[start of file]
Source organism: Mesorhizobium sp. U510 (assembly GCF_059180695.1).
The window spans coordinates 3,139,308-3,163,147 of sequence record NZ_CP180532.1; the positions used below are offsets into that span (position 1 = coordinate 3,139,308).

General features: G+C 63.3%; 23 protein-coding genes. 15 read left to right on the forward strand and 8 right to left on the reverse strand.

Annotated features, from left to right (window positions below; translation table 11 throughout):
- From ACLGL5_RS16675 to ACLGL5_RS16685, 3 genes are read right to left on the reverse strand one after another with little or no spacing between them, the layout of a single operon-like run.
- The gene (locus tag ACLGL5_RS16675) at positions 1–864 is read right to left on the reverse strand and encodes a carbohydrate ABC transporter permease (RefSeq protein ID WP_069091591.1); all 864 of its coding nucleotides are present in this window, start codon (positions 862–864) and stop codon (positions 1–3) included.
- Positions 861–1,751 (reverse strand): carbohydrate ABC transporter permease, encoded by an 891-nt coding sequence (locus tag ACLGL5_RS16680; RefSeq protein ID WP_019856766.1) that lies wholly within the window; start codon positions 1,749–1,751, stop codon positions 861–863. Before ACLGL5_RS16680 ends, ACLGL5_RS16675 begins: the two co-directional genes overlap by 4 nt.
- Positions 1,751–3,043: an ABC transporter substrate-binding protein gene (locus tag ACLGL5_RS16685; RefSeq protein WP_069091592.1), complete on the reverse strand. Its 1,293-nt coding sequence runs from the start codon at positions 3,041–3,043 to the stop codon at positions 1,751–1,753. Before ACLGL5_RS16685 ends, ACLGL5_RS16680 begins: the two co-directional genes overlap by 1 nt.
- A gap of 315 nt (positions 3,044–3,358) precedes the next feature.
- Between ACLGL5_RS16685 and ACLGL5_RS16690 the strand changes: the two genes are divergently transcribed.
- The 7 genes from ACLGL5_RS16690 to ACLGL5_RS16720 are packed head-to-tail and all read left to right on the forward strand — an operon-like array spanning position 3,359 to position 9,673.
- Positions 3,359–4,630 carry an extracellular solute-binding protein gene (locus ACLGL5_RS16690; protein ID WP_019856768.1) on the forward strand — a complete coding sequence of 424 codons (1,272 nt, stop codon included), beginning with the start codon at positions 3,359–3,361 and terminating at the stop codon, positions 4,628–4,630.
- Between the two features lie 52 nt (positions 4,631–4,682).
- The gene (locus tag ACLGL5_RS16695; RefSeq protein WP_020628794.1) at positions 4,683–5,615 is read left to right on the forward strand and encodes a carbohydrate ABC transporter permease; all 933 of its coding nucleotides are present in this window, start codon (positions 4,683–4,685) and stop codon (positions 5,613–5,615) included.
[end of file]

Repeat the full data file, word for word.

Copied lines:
Source organism: Mesorhizobium sp. U510 (assembly GCF_059180695.1).
The window spans coordinates 3,139,308-3,163,147 of sequence record NZ_CP180532.1; the positions used below are offsets into that span (position 1 = coordinate 3,139,308).

General features: G+C 63.3%; 23 protein-coding genes. 15 read left to right on the forward strand and 8 right to left on the reverse strand.

Annotated features, from left to right (window positions below; translation table 11 throughout):
- From ACLGL5_RS16675 to ACLGL5_RS16685, 3 genes are read right to left on the reverse strand one after another with little or no spacing between them, the layout of a single operon-like run.
- The gene (locus tag ACLGL5_RS16675) at positions 1–864 is read right to left on the reverse strand and encodes a carbohydrate ABC transporter permease (RefSeq protein ID WP_069091591.1); all 864 of its coding nucleotides are present in this window, start codon (positions 862–864) and stop codon (positions 1–3) included.
- Positions 861–1,751 (reverse strand): carbohydrate ABC transporter permease, encoded by an 891-nt coding sequence (locus tag ACLGL5_RS16680; RefSeq protein ID WP_019856766.1) that lies wholly within the window; start codon positions 1,749–1,751, stop codon positions 861–863. Before ACLGL5_RS16680 ends, ACLGL5_RS16675 begins: the two co-directional genes overlap by 4 nt.
- Positions 1,751–3,043: an ABC transporter substrate-binding protein gene (locus tag ACLGL5_RS16685; RefSeq protein WP_069091592.1), complete on the reverse strand. Its 1,293-nt coding sequence runs from the start codon at positions 3,041–3,043 to the stop codon at positions 1,751–1,753. Before ACLGL5_RS16685 ends, ACLGL5_RS16680 begins: the two co-directional genes overlap by 1 nt.
- A gap of 315 nt (positions 3,044–3,358) precedes the next feature.
- Between ACLGL5_RS16685 and ACLGL5_RS16690 the strand changes: the two genes are divergently transcribed.
- The 7 genes from ACLGL5_RS16690 to ACLGL5_RS16720 are packed head-to-tail and all read left to right on the forward strand — an operon-like array spanning position 3,359 to position 9,673.
- Positions 3,359–4,630 carry an extracellular solute-binding protein gene (locus ACLGL5_RS16690; protein ID WP_019856768.1) on the forward strand — a complete coding sequence of 424 codons (1,272 nt, stop codon included), beginning with the start codon at positions 3,359–3,361 and terminating at the stop codon, positions 4,628–4,630.
- Between the two features lie 52 nt (positions 4,631–4,682).
- The gene (locus tag ACLGL5_RS16695; RefSeq protein WP_020628794.1) at positions 4,683–5,615 is read left to right on the forward strand and encodes a carbohydrate ABC transporter permease; all 933 of its coding nucleotides are present in this window, start codon (positions 4,683–4,685) and stop codon (positions 5,613–5,615) included.